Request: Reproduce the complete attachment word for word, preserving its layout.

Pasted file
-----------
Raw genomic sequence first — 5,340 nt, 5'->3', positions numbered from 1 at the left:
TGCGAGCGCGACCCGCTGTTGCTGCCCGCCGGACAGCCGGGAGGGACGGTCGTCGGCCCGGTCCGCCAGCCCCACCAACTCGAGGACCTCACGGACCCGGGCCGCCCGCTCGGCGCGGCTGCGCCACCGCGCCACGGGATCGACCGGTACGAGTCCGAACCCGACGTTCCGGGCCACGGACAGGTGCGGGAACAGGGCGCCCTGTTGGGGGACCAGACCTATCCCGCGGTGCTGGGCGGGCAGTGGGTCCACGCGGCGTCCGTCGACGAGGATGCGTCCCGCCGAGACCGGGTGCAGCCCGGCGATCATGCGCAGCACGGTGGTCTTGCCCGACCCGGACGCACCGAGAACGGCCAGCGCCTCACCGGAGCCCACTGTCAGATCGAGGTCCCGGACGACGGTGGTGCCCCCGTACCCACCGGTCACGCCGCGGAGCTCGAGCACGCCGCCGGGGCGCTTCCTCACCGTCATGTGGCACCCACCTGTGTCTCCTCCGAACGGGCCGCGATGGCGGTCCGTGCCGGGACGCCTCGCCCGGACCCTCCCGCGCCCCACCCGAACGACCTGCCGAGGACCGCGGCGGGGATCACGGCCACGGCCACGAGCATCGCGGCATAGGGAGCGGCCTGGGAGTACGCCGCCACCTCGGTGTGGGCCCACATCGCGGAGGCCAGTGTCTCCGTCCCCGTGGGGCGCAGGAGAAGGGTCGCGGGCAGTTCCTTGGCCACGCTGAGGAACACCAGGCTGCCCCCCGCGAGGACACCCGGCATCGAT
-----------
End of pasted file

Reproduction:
Raw genomic sequence first — 5,340 nt, 5'->3', positions numbered from 1 at the left:
TGCGAGCGCGACCCGCTGTTGCTGCCCGCCGGACAGCCGGGAGGGACGGTCGTCGGCCCGGTCCGCCAGCCCCACCAACTCGAGGACCTCACGGACCCGGGCCGCCCGCTCGGCGCGGCTGCGCCACCGCGCCACGGGATCGACCGGTACGAGTCCGAACCCGACGTTCCGGGCCACGGACAGGTGCGGGAACAGGGCGCCCTGTTGGGGGACCAGACCTATCCCGCGGTGCTGGGCGGGCAGTGGGTCCACGCGGCGTCCGTCGACGAGGATGCGTCCCGCCGAGACCGGGTGCAGCCCGGCGATCATGCGCAGCACGGTGGTCTTGCCCGACCCGGACGCACCGAGAACGGCCAGCGCCTCACCGGAGCCCACTGTCAGATCGAGGTCCCGGACGACGGTGGTGCCCCCGTACCCACCGGTCACGCCGCGGAGCTCGAGCACGCCGCCGGGGCGCTTCCTCACCGTCATGTGGCACCCACCTGTGTCTCCTCCGAACGGGCCGCGATGGCGGTCCGTGCCGGGACGCCTCGCCCGGACCCTCCCGCGCCCCACCCGAACGACCTGCCGAGGACCGCGGCGGGGATCACGGCCACGGCCACGAGCATCGCGGCATAGGGAGCGGCCTGGGAGTACGCCGCCACCTCGGTGTGGGCCCACATCGCGGAGGCCAGTGTCTCCGTCCCCGTGGGGCGCAGGAGAAGGGTCGCGGGCAGTTCCTTGGCCACGCTGAGGAACACCAGGCTGCCCCCCGCGAGGACACCCGGCATCGAT